In the book Shiloh, written by Phyllis Reynolds Naylor, one of the prevalent
themes that is developed from the very beginning is that of trust. This is shown when the
boy first sees Shiloh emerge from the woods as he is taking a walk. The dog cowers,
acting as if someone has beaten him in the past. What is interesting about the scene is that
the dog seems to sense the boys gentle nature towards animals and his reluctance to be
cruel in any way. This is clear when the young man says, Theres a broken branch
hanging from a limb out over the water, and Im wondering if I can bring it down with
one shot. I raise my gun, and then I think how the sound might scare the dog off. I decide
I dont want to shoot my gun much that day.

His focus is not on what he wants to do, but what is best for the dog. He also
instinctively knows that the dog wants to walk with him. When his father takes him over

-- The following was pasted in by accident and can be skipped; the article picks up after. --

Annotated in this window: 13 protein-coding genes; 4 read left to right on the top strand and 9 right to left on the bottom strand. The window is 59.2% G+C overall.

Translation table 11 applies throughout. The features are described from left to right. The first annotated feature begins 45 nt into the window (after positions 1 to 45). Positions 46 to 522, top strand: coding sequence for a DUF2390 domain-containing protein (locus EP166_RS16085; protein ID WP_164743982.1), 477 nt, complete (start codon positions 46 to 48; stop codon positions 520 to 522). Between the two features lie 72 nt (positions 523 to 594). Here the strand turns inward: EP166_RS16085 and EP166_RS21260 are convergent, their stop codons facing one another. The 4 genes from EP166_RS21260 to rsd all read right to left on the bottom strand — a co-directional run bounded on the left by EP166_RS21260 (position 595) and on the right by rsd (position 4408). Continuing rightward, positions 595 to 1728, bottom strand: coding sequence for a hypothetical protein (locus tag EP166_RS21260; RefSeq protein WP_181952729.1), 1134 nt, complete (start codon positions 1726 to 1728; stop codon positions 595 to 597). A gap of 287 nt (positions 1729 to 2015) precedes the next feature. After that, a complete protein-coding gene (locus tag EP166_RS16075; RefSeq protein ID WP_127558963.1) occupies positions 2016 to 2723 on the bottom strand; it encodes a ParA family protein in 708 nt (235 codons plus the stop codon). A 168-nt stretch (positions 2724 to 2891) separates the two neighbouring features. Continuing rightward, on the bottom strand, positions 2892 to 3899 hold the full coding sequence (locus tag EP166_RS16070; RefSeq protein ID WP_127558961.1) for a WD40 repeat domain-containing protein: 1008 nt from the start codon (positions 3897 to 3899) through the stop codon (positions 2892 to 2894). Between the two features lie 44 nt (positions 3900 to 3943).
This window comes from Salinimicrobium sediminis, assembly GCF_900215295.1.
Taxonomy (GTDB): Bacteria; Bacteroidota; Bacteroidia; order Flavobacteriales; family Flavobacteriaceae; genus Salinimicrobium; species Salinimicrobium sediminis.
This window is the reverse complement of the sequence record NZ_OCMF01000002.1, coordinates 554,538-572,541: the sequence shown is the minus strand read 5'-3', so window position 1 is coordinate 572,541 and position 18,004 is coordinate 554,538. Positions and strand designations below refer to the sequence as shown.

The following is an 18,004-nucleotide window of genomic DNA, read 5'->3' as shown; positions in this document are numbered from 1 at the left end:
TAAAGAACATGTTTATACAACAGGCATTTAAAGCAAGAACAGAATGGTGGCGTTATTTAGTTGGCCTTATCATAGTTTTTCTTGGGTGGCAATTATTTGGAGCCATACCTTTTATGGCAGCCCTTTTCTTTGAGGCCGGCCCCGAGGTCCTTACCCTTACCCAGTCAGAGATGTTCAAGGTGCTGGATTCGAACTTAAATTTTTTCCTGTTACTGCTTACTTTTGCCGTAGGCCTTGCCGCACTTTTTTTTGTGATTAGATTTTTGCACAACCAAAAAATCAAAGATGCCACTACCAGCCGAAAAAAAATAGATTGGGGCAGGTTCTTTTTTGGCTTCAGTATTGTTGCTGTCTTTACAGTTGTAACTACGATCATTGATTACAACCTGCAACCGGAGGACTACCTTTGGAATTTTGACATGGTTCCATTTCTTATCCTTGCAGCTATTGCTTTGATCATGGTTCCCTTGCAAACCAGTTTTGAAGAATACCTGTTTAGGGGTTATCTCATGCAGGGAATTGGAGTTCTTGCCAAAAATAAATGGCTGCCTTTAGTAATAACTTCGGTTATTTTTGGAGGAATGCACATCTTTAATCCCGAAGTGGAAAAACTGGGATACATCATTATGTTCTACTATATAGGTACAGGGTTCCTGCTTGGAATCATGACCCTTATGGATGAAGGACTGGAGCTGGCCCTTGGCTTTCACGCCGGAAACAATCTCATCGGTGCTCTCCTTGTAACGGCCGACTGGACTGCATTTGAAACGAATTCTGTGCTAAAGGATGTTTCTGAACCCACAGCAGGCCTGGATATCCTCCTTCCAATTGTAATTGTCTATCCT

to Judds house to return the dog, the boy holds onto to Shiloh and tells the man not to
kick at him. He tries to protect Shiloh the best he can from the abuse the man hands out,
and the dog knows who the better person is in this case. He readily goes to the boy when
he whistles, and trusts him over the cruel owner.

Throughout this story the author draws on the deep empathy between Shiloh and
the boy, showing the gentle trust that builds between the two from the first moment that
they meet. The small moments that define this trust are woven into the tale with ease,
building the relationship into one that is clearly based on a deep connection between
the two.


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